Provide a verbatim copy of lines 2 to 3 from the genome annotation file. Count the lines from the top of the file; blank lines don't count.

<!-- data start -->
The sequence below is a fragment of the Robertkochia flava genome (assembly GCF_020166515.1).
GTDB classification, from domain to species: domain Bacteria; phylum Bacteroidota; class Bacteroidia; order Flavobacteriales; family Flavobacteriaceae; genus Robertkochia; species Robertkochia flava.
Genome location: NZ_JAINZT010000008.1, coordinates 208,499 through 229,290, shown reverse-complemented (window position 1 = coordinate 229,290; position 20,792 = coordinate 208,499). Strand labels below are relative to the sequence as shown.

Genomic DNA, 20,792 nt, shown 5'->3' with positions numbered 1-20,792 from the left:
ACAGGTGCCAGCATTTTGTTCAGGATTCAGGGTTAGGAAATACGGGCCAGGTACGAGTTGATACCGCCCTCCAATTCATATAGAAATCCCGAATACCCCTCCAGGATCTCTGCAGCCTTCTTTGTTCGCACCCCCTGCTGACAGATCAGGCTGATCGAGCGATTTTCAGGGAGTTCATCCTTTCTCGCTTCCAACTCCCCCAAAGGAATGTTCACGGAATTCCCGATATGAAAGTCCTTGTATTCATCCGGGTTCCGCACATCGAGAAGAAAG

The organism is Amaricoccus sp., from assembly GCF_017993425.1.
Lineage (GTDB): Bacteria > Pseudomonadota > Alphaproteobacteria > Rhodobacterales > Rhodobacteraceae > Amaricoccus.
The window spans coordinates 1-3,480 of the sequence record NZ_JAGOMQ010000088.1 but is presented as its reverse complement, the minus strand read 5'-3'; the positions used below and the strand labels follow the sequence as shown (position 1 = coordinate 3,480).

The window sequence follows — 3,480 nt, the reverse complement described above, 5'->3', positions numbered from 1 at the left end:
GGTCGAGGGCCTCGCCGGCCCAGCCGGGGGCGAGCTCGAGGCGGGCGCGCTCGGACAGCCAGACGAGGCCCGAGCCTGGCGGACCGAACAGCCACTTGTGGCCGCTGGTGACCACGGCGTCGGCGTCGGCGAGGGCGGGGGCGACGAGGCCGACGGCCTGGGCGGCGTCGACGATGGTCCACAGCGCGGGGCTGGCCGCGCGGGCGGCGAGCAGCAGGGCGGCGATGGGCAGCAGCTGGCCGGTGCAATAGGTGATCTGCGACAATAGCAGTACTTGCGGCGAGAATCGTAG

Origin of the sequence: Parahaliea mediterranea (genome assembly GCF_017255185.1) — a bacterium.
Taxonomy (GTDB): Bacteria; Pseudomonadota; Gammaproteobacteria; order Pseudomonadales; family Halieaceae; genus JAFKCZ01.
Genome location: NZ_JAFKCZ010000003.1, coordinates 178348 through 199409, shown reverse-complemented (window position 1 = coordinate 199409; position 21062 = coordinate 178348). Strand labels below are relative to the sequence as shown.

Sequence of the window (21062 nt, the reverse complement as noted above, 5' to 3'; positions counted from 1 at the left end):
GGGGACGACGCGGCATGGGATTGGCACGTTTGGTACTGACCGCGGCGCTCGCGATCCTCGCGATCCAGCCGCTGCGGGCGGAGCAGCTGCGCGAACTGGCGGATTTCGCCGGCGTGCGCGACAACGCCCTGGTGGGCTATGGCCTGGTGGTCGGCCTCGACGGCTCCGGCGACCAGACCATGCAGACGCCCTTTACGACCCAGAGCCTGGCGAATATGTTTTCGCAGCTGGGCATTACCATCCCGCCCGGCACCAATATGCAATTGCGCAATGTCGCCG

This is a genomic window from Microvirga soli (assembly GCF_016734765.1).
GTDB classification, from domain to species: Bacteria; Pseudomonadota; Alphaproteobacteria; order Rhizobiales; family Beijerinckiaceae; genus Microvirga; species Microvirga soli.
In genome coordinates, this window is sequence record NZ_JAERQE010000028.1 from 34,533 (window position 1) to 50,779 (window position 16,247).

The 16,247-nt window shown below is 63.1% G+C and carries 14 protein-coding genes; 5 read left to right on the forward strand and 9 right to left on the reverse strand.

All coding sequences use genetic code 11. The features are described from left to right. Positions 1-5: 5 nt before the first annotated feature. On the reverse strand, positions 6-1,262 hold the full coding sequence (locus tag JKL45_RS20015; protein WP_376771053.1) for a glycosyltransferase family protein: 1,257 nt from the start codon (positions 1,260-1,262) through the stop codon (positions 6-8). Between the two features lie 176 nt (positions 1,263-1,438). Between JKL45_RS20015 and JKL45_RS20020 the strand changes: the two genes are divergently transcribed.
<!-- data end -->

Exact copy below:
GTDB classification, from domain to species: domain Bacteria; phylum Bacteroidota; class Bacteroidia; order Flavobacteriales; family Flavobacteriaceae; genus Robertkochia; species Robertkochia flava.
Genome location: NZ_JAINZT010000008.1, coordinates 208,499 through 229,290, shown reverse-complemented (window position 1 = coordinate 229,290; position 20,792 = coordinate 208,499). Strand labels below are relative to the sequence as shown.